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Remember that there are other financial and tax benefits for contributing to qualified plans and IRAs. So this is usually a good idea even if you don’t qualify for the retirement saver’s credit.
Dec. 27, 2022
If you’ve been toiling at a job for several years, you’ve probably have established a qualified retirement plan account where you work, such as a 401(k) plan or other qualified plan. And you may also have traditional and/or Roth IRAs in your name. So you could be set up well for retirement.
However, if you only recently entered the workforce, or you have a child who is just embarking on a career, you or your child may not be covered by a plan or IRA. In that case, you may benefit from the “retirement saver’s credit.” Thanks to this tax break, you can reduce your current tax bill by as much as $1,000 or $2,000 if you’re a joint filer.
The exact amount of your credit depends on a number of variables. Proposed legislation may change things, but here’s an overview of the current rules.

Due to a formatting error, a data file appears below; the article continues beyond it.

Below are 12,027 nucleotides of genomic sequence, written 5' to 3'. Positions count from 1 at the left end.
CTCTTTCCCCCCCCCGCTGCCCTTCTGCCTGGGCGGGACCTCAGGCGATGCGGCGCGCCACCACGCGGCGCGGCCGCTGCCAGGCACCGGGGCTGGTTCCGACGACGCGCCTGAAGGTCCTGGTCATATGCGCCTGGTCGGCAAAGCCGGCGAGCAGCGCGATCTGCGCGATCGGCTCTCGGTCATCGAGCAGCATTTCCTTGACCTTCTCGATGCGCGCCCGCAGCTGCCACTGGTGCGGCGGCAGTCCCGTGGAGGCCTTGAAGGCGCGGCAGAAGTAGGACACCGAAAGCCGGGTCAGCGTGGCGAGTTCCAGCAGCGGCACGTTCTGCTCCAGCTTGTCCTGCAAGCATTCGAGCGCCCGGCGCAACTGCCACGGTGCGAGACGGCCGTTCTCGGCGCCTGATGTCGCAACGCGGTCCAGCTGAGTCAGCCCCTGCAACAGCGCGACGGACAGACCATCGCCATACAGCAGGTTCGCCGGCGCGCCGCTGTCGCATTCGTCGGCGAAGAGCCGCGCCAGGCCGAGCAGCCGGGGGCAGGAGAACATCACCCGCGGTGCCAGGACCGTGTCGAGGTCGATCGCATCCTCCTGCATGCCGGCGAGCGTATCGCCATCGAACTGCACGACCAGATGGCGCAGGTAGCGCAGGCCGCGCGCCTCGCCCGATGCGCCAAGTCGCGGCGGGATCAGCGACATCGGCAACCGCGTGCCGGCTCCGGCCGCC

Basic premise: The credit isn’t automatic. You’re eligible to claim the credit only if you are age 18 or older; you’re not a full-time student; and you could not be claimed as a dependent by another person.
If you meet those eligibility standards, you must make a contribution to a retirement plan or IRA account. The credit is only available to contributors who fall under special adjusted gross income (AGI) thresholds. Those thresholds have been adjusted for inflation as follows:
Note that you must make the contribution to the plan or IRA out of your own pocket. In other words, you can’t roll over a contribution from another plan or IRA.
As long as you satisfy all these requirements, you can claim the credit on the tax return for the year of the contribution. But the tax math can be confusing. Essentially the credit is 50%, 20% or 10% of a maximum contribution of $2,000 ($4,000 if you’re a joint filer).
The chart below showing the AGI ranges for the 2022 and 2023 tax years.
Simplified example: Say that you’re a single filer and you earn $20,000 in your first year of employment If you contribute $1,000 to a 401(k) plan where you work, you qualify for a 50% credit, or $500. If you’re able to contribute $2,500, your credit would be limited to 1,000 because of the annual dollar cap.
Remember that there are other financial and tax benefits for contributing to qualified plans and IRAs. So this is usually a good idea even if you don’t qualify for the retirement saver’s credit. Your contributions can grow and compound over time without any current tax.
Isaac M. O’Bannon
Isaac M. O’Bannon
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